What young Harley is saying in today's quote is exactly right, and more than just the wisdom of a child. In fact, in a landmark book, "Emotional Intelligence: Why It Can Matter More Than IQ," by Daniel Goleman, the author/psychologist makes a striking point about the need to lead with our heart when it comes to making important decisions.
Here's an excerpt from Goleman's book, which I used for a class I taught called, "FEELING HUMAN," on the crucial role of emotions in our lives:
"Sociobiologists point to the preeminence of heart over head at crucial moments when they conjecture about why evolution has given emotion such a central role in the human psyche. Our emotions guide us in facing predicaments too important to leave to the intellect alone - danger, painful loss, bonding with a mate, persisting in a goal. "Each emotion offers a distinctive readiness to act.
"The intuitive signals that guide us in crucial decision-making moments come in the form of limbic-driven surges from the viscera that Antonio Domasio (Descartes Error) calls “somatic markers” - literally “gut feelings.” Feeling is crucial in navigating the endless stream of life’s personal decisions. While strong feelings can create havoc in reasoning, the lack of awareness of feeling can also be ruinous, especially in weighing the decisions upon which our destiny largely depends: what career to pursue, who to date or marry, where to live… Such decisions cannot be made through sheer rationality; they require gut feeling and the emotional wisdom garnered through past experiences. We usually do not, in the moment, recall what specific experiences formed the feeling, but when the signal of a gut feeling rises up, we can immediately drop or pursue a course of action with greater confidence, and so pare down our array of choices to a more manageable decision matrix. The key to sounder personal decision-making, in short: being attuned to our feelings."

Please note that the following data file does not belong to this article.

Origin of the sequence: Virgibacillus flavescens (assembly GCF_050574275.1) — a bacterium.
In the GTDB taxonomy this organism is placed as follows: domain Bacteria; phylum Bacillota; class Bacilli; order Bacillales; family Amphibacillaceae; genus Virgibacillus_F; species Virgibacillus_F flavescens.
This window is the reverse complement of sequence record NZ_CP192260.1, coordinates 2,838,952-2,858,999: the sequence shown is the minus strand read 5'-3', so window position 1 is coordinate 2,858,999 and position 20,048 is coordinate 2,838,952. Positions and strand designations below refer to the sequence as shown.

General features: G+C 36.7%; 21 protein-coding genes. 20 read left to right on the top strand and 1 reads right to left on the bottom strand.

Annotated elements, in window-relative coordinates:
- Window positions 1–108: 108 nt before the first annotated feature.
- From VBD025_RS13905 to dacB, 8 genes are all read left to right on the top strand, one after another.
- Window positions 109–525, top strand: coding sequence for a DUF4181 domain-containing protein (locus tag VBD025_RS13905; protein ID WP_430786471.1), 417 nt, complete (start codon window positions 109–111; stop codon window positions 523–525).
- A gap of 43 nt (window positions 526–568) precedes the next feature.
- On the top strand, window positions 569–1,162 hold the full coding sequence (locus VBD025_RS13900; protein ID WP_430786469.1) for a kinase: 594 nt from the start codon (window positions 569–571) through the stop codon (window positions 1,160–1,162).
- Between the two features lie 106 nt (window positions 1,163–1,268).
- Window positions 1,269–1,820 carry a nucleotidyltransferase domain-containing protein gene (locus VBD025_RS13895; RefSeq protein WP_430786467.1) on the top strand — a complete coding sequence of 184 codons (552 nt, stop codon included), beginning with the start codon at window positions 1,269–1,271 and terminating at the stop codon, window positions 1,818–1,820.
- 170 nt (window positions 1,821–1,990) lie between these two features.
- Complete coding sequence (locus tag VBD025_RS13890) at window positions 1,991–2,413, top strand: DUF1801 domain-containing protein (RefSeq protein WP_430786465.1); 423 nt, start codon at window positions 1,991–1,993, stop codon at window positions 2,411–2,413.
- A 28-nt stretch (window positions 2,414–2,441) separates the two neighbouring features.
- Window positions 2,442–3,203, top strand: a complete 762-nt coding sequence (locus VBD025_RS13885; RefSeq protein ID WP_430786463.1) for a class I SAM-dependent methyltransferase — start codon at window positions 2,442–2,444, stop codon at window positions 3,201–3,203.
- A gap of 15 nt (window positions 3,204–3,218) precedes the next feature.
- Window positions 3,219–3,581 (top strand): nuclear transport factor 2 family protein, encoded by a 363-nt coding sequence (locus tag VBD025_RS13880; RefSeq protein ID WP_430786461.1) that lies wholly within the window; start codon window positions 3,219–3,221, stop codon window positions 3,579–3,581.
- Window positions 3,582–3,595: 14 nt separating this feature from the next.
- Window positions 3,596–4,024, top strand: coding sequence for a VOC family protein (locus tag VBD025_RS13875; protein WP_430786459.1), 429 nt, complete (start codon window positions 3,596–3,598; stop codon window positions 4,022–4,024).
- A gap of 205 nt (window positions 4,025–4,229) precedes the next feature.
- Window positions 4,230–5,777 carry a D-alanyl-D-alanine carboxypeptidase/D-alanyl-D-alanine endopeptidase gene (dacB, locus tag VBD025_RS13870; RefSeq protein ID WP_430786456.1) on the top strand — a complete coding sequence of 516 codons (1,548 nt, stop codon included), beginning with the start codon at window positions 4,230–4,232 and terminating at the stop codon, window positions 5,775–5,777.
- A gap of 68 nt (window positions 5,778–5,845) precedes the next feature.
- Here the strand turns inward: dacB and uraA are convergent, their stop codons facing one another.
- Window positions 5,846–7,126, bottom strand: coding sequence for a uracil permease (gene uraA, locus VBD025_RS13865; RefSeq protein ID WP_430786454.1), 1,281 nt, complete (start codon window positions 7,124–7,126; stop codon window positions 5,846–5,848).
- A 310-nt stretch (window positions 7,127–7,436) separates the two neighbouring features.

We all know this at some level, but we ignore it. Yet, it's in our language. When someone says, "I think..." about something, or "I believe..." the very statements indicate an uncertainty. But when someone says, "I know..." about anything, the certainty comes from a feeling. In fact, very often when making a decision from that place, even if we're challenged or questioned, our comeback is: "I just feel it." And we can't be shaken. Even more than that, when making decisions from our feelings, we can act faster and we don't second guess ourselves, whether it's in deciding who to marry or whether or not to order Chinese food or pizza for lunch.
Here's "Seth," channeled by Jane Roberts, on the power and importance of emotions:
"Intellect and feeling together make up your existence, but the fallacy is particularly in the belief that the aware mind must be analytical and above all. Imagination and emotions are the most concentrated forms of energy that you possess as physical creatures. Any strong emotion carries with it far more energy than, say, that required to send a rocket to the moon. Emotions, instead of propelling a physical rocket, for example, send thoughts from interior reality through the barrier between non-physical and physical into the “objective” world - no small feat, and one that is constantly repeated. No feeling brings you to a dead end. Each feeling is in motion and that always leads to another feeling. As it flows it alters your entire physical condition, and that interchange is meant to be consciously accepted. Your emotions will always lead you into a realization of your beliefs if you do not impede them."
So, lead with your hearts, folks. Try it out for a day. Make your day's decisions according to how it feels, rather than by going through your obsessive mental checklists. See what happens. And by the way, check out your posture. It's no coincidence that when you're walking in a well-balanced way, your chest is ahead of your head. Poor posture, especially among people with "schizoid character structures," who primarily use "intellectualization" as a defense mechanism, is one in which the head is pushed forward and the body is held back. Not a good set-up. Does this man look happy to you?